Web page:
Sometimes in business, it can feel like our whole working lives are taken up putting out fire after fire. You run from department to department, dealing with the current problem at the current time and by the time you sit down… there’s yet another fire to put out.
There is an alternative to the madness and it comes in the form of proactive customer service. In this article, we’ll be covering:
- What is proactive customer service?
- Proactive customer service benefits
- How to implement proactive customer service ideas
- Proactive customer service examples to follow
What Is Proactive Customer Service?
We wouldn’t be surprised if you’ve heard the term proactive customer service before. It’s been thrown around by those in the business world for some time now with little regard for clarity or usefulness. As such, it’s got a bit of a reputation as a buzzword.
But this couldn’t be further from the truth. It’s a simple concept with simple implementations. We like this definition best:
Proactive Customer Service Definition:
“Also known as proactive customer support, proactive customer service involves going out of your way to improve a customer experience. Businesses who use proactive customer service help customers by anticipating their needs before customers feel the need to contact the company.”
As you can imagine there are lots of ways businesses can implement proactive customer service. Customer satisfaction surveys can help. It could be by introducing a new product, improving a service or changing a process completely to name just a few examples.
Whatever the solution is, all businesses who implement proactive customer service have one thing in common — they resolve customer issues before they occur.
They achieve this by anticipating customer needs, pains and desires and taking action to resolve whatever it is as soon as possible. All of this improves the customer experience.
The opposite to proactive customer service is the example we used in the introduction. This is reactive customer service.
Proactive Customer Service Vs. Reactive Customer Service
Reactive customer service is the far more common type of customer service we see in businesses across the UK.
We’re not here to slate reactive customer service. There is absolutely a time and a place for it. It’s almost impossible to anticipate all customer issues, needs and desires.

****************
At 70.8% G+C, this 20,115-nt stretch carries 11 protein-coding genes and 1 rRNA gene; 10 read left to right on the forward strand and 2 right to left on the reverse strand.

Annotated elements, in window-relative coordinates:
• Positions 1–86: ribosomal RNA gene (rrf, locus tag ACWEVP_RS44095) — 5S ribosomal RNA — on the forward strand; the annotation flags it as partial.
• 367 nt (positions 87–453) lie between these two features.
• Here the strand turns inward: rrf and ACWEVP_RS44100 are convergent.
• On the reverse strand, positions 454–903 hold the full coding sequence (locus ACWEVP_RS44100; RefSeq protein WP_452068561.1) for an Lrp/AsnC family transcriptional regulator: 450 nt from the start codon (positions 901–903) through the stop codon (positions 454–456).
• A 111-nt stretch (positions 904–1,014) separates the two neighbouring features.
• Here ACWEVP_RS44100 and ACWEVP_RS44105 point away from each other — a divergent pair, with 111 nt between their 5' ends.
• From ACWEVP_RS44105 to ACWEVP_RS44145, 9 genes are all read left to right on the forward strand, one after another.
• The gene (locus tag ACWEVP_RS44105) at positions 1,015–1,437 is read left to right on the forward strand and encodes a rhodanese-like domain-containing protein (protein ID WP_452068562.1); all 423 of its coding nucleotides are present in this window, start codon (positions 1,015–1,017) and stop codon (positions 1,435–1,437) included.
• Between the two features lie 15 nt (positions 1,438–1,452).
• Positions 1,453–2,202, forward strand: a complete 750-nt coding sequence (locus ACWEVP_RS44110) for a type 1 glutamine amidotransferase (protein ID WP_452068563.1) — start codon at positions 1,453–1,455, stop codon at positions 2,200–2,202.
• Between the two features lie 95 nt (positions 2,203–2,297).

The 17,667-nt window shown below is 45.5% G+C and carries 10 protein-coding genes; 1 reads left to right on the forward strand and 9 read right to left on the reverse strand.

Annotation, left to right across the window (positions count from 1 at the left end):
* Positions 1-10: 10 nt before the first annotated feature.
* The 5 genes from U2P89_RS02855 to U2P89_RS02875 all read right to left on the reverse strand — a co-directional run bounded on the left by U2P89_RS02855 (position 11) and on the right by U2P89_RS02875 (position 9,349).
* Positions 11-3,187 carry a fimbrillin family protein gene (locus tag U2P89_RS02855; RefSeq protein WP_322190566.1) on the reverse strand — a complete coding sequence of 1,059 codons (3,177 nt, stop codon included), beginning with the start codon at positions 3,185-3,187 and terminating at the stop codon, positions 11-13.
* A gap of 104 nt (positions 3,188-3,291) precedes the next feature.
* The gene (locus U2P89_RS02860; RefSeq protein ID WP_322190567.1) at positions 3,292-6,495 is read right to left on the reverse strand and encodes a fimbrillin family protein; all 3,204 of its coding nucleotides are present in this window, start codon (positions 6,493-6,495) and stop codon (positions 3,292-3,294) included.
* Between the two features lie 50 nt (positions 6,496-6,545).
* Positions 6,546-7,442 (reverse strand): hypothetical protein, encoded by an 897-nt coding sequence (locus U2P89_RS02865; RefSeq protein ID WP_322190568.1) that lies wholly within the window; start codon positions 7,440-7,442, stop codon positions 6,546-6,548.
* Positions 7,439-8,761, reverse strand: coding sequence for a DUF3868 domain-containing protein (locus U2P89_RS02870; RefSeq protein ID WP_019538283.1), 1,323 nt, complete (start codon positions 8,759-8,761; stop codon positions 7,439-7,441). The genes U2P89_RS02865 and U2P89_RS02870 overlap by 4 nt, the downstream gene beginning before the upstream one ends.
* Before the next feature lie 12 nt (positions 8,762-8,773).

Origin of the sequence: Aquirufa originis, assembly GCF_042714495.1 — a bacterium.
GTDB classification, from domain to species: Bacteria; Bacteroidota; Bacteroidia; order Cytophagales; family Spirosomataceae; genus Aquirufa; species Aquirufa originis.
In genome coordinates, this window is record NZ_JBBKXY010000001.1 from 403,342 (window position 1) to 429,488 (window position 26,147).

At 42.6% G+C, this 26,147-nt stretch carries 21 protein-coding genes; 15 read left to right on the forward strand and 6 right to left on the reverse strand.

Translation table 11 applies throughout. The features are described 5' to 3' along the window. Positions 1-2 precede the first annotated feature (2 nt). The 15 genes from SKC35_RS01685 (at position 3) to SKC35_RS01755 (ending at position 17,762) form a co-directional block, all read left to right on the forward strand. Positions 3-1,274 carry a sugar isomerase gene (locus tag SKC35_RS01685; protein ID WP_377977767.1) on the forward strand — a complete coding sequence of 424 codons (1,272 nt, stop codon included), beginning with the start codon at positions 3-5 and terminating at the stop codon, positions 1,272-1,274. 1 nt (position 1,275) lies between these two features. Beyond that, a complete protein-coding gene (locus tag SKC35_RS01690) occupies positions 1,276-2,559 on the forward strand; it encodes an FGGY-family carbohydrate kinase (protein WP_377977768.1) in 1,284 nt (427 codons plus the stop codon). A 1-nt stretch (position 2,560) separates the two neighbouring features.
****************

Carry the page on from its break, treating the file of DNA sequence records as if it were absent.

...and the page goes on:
This said, companies tend to lean too heavily on reactive customer service with proactive customer service left on the backburner. If companies dedicated more time and resources into proactive customer service, employees would have more time to dedicate to helping the business grow through chasing leads, as opposed to being bogged down with reactive issues.
A good way to understand the two is with a simple analogy. Let’s think about our garden. We put weed killer down to stop them cropping up as regularly. That’s our proactive customer service.
Weed killer doesn’t stop all weeds from coming up though, so we also need to go round and deal with the weeds that do come up. This is reactive customer service.
I think we can all agree we’d rather deal with less weeds in the garden and spend more time growing new plants! Using both customer service approaches together can help businesses spend less time on reactive customer service and more time on growing their business.
Proactive Customer Service Benefits
There are so many great benefits of implementing proactive customer service for your business. They’re as follows:
Free Up Your Team
We touched on this above, but it’s worth expanding on.
How much of your team’s day is taken up with service calls? By this we mean calls about queries or issues that could have been easily resolved at a point before the customer contacted you.
We’d guess the answer is quite a lot!
From the companies we’ve worked with, most of them spend around 50% of their day on service calls.
Now think how much time your team would have to spend on more productive tasks if you halved the amount of service calls. It’s a complete game changer for business productivity.
Boost Brand Authority
Brand authority is so important for companies in an increasingly digital landscape. It’s vital for both the acquisition and retention of customers. Getting it right is the difference between you and the next competitor.
Improve Retention Rates
Intrinsically related to the above, boosting brand authority can help improve your retention rates by creating loyal customers. Loyal customers are better for business, costing a fraction of the price new customers cost to acquire.
Think about it — when was the last time a company really ‘wowed’ you?